Book Image

C++ Fundamentals

By : Antonio Mallia, Francesco Zoffoli
Book Image

C++ Fundamentals

By: Antonio Mallia, Francesco Zoffoli

Overview of this book

C++ Fundamentals begins by introducing you to the C++ compilation model and syntax. You will then study data types, variable declaration, scope, and control flow statements. With the help of this book, you'll be able to compile fully working C++ code and understand how variables, references, and pointers can be used to manipulate the state of the program. Next, you will explore functions and classes — the features that C++ offers to organize a program — and use them to solve more complex problems. You will also understand common pitfalls and modern best practices, especially the ones that diverge from the C++98 guidelines. As you advance through the chapters, you'll study the advantages of generic programming and write your own templates to make generic algorithms that work with any type. This C++ book will guide you in fully exploiting standard containers and algorithms, understanding how to pick the appropriate one for each problem. By the end of this book, you will not only be able to write efficient code but also be equipped to improve the readability, performance, and maintainability of your programs.
Table of Contents (9 chapters)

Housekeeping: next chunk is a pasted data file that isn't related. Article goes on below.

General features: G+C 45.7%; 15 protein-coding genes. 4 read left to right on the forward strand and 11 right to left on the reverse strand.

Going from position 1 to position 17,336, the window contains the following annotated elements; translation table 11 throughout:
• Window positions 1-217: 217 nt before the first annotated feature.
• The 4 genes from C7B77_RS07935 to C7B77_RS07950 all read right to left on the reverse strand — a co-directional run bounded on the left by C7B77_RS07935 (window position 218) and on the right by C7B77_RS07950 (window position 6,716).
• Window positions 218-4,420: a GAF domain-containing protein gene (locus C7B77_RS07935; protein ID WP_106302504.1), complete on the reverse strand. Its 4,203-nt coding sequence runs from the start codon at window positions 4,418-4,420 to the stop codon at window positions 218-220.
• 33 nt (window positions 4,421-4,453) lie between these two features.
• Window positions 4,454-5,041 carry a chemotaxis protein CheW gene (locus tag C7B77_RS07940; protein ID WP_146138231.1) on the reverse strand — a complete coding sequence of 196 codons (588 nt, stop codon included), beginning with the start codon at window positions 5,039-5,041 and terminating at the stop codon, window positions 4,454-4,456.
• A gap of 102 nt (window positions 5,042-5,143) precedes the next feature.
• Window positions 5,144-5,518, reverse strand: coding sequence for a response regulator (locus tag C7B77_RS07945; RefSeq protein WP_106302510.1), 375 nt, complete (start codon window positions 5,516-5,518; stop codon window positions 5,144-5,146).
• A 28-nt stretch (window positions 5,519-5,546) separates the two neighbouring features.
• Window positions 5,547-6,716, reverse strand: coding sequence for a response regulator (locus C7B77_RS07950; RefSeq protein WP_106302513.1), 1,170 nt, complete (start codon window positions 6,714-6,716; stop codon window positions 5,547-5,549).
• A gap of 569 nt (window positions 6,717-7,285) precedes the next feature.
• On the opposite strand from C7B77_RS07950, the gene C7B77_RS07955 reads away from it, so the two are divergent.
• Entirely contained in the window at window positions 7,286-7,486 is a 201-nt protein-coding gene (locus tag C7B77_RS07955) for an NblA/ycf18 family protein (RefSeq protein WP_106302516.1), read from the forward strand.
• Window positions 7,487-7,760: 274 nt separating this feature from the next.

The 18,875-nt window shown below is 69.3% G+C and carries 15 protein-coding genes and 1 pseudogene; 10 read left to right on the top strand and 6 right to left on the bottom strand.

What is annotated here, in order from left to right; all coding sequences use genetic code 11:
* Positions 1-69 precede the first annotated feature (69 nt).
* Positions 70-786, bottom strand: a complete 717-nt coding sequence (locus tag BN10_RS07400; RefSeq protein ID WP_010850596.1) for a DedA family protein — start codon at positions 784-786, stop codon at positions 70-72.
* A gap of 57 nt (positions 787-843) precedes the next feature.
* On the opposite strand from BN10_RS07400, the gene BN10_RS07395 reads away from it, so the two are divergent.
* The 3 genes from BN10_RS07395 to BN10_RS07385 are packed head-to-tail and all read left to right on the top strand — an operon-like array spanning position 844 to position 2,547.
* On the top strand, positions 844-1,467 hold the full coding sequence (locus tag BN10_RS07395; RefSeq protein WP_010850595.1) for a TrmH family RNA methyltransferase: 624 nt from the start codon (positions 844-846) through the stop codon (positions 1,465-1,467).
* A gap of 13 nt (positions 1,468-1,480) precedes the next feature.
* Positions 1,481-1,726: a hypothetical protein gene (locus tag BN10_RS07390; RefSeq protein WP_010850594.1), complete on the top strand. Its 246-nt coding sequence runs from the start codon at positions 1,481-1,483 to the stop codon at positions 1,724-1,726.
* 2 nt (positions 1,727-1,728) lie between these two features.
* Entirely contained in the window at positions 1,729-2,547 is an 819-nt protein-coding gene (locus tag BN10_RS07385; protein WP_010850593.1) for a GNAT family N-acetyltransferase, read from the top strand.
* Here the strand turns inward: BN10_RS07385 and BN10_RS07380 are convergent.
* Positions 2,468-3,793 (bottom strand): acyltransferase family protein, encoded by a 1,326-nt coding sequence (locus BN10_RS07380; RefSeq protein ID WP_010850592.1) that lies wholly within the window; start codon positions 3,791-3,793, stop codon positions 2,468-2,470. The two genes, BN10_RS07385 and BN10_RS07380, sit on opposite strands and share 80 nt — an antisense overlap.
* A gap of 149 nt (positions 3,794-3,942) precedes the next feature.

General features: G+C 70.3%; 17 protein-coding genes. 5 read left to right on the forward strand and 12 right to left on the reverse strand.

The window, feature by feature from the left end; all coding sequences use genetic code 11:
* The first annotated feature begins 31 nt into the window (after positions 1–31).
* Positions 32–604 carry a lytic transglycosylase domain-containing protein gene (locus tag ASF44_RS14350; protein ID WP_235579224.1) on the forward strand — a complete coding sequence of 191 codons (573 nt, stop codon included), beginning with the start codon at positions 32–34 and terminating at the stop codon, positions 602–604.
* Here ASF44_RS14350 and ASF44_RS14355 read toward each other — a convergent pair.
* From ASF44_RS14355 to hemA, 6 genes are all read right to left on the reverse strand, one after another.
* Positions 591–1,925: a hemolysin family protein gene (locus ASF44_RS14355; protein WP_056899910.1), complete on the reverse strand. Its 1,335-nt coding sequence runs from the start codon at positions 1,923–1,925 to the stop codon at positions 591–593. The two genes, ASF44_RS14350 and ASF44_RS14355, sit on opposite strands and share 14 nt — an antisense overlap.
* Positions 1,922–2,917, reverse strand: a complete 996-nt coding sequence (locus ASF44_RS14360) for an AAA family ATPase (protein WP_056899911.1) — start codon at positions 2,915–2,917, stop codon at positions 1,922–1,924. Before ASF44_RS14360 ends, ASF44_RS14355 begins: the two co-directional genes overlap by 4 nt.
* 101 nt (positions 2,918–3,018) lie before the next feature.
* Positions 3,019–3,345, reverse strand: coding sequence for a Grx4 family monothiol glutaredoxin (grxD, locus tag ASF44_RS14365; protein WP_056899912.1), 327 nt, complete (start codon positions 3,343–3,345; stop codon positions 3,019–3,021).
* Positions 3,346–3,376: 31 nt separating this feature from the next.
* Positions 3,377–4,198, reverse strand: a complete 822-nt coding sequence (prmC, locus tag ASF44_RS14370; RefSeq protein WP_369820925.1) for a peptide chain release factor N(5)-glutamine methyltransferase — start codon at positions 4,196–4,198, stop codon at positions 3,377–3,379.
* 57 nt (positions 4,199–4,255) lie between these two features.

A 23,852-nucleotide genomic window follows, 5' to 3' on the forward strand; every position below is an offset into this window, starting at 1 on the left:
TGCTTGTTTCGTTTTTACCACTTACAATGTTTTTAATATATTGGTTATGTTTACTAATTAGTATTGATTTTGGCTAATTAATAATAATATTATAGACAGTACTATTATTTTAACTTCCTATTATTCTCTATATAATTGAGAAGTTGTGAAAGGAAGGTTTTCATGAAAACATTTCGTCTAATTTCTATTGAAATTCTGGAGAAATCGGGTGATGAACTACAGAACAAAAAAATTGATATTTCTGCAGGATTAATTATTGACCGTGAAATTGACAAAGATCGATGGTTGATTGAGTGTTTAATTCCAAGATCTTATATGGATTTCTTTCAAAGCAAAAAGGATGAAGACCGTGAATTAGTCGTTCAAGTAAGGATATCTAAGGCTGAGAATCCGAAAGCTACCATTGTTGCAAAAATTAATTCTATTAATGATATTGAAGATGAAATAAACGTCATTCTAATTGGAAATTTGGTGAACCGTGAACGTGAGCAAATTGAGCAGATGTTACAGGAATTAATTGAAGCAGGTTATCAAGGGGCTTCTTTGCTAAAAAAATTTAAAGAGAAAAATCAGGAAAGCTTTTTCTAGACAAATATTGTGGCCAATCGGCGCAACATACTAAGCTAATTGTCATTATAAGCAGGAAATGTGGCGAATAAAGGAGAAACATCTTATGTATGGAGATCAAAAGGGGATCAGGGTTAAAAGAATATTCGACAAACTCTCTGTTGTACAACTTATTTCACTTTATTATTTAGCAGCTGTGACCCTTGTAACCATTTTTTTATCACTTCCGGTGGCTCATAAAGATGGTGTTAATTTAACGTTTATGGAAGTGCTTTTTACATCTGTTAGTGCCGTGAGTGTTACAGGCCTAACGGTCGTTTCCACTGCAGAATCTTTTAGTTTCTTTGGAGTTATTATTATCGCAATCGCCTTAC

C++ Fundamentals

Being Generic in Templates

So far, we have learned how the compiler can make our templated functions easier to use by automatically deducing the types used. The template code decides whether to accept a parameter as a value or a reference, and the compiler finds the type for us. But what do we do if we want to be agnostic regarding whether an argument is a value or a reference, and we want to work with it regardless?

An example would be std::invoke in C++17. std::invoke is a function that takes a function as the first argument, followed by a list of arguments, and calls the function with the arguments. For example:

void do_action(int, float, double);
double d = 1.5;
std::invoke(do_action, 1, 1.2f, d);

Similar examples would apply if you wanted to log before calling a function, or you wanted to execute the function in a different thread, such as std::async does.

Let's demystify the difference by using the following code:

struct PrintOnCopyOrMove {
  PrintOnCopyOrMove(std::string name) : _name...